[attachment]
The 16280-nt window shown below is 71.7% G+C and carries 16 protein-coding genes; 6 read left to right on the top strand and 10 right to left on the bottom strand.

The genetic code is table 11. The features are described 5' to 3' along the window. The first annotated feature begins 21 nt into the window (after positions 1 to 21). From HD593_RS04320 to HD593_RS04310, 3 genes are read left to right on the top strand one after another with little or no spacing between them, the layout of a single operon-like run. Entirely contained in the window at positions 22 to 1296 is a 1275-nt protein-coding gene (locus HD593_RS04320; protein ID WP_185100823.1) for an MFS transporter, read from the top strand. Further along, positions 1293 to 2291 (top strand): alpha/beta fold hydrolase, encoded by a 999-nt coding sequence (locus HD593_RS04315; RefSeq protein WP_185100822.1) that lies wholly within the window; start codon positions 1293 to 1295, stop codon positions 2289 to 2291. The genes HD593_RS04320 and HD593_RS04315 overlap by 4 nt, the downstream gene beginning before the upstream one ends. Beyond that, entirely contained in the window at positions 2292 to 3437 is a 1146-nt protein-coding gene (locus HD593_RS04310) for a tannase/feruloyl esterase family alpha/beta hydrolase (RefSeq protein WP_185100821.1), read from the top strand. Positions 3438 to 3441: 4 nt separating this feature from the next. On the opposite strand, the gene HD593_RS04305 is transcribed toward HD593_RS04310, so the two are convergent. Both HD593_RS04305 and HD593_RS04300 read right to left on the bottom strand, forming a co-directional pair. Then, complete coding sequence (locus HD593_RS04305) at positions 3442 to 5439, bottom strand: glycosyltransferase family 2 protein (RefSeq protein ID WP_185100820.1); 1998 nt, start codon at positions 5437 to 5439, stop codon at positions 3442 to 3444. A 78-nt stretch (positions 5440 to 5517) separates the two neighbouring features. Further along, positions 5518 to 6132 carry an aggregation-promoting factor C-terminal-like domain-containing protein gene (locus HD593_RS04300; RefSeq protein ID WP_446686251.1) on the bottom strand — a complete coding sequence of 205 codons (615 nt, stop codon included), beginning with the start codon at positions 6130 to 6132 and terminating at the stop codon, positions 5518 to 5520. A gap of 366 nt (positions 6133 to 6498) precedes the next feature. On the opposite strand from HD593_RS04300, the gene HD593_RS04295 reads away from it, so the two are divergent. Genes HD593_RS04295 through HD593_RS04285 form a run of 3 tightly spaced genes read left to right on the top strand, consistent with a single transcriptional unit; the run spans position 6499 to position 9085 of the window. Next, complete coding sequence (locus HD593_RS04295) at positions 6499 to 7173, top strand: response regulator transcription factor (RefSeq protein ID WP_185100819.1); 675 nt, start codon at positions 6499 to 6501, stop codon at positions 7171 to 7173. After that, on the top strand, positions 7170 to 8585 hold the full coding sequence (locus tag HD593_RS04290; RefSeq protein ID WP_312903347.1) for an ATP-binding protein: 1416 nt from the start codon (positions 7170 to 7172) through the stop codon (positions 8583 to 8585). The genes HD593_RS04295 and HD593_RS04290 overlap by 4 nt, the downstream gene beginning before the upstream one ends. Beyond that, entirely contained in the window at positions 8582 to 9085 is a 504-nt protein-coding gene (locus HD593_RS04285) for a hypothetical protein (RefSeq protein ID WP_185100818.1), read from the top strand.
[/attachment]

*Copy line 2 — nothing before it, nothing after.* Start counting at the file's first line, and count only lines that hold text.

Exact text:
The genetic code is table 11. The features are described 5' to 3' along the window. The first annotated feature begins 21 nt into the window (after positions 1 to 21). From HD593_RS04320 to HD593_RS04310, 3 genes are read left to right on the top strand one after another with little or no spacing between them, the layout of a single operon-like run. Entirely contained in the window at positions 22 to 1296 is a 1275-nt protein-coding gene (locus HD593_RS04320; protein ID WP_185100823.1) for an MFS transporter, read from the top strand. Further along, positions 1293 to 2291 (top strand): alpha/beta fold hydrolase, encoded by a 999-nt coding sequence (locus HD593_RS04315; RefSeq protein WP_185100822.1) that lies wholly within the window; start codon positions 1293 to 1295, stop codon positions 2289 to 2291. The genes HD593_RS04320 and HD593_RS04315 overlap by 4 nt, the downstream gene beginning before the upstream one ends. Beyond that, entirely contained in the window at positions 2292 to 3437 is a 1146-nt protein-coding gene (locus HD593_RS04310) for a tannase/feruloyl esterase family alpha/beta hydrolase (RefSeq protein WP_185100821.1), read from the top strand. Positions 3438 to 3441: 4 nt separating this feature from the next. On the opposite strand, the gene HD593_RS04305 is transcribed toward HD593_RS04310, so the two are convergent. Both HD593_RS04305 and HD593_RS04300 read right to left on the bottom strand, forming a co-directional pair. Then, complete coding sequence (locus HD593_RS04305) at positions 3442 to 5439, bottom strand: glycosyltransferase family 2 protein (RefSeq protein ID WP_185100820.1); 1998 nt, start codon at positions 5437 to 5439, stop codon at positions 3442 to 3444. A 78-nt stretch (positions 5440 to 5517) separates the two neighbouring features. Further along, positions 5518 to 6132 carry an aggregation-promoting factor C-terminal-like domain-containing protein gene (locus HD593_RS04300; RefSeq protein ID WP_446686251.1) on the bottom strand — a complete coding sequence of 205 codons (615 nt, stop codon included), beginning with the start codon at positions 6130 to 6132 and terminating at the stop codon, positions 5518 to 5520. A gap of 366 nt (positions 6133 to 6498) precedes the next feature. On the opposite strand from HD593_RS04300, the gene HD593_RS04295 reads away from it, so the two are divergent. Genes HD593_RS04295 through HD593_RS04285 form a run of 3 tightly spaced genes read left to right on the top strand, consistent with a single transcriptional unit; the run spans position 6499 to position 9085 of the window. Next, complete coding sequence (locus HD593_RS04295) at positions 6499 to 7173, top strand: response regulator transcription factor (RefSeq protein ID WP_185100819.1); 675 nt, start codon at positions 6499 to 6501, stop codon at positions 7171 to 7173. After that, on the top strand, positions 7170 to 8585 hold the full coding sequence (locus tag HD593_RS04290; RefSeq protein ID WP_312903347.1) for an ATP-binding protein: 1416 nt from the start codon (positions 7170 to 7172) through the stop codon (positions 8583 to 8585). The genes HD593_RS04295 and HD593_RS04290 overlap by 4 nt, the downstream gene beginning before the upstream one ends. Beyond that, entirely contained in the window at positions 8582 to 9085 is a 504-nt protein-coding gene (locus HD593_RS04285) for a hypothetical protein (RefSeq protein ID WP_185100818.1), read from the top strand.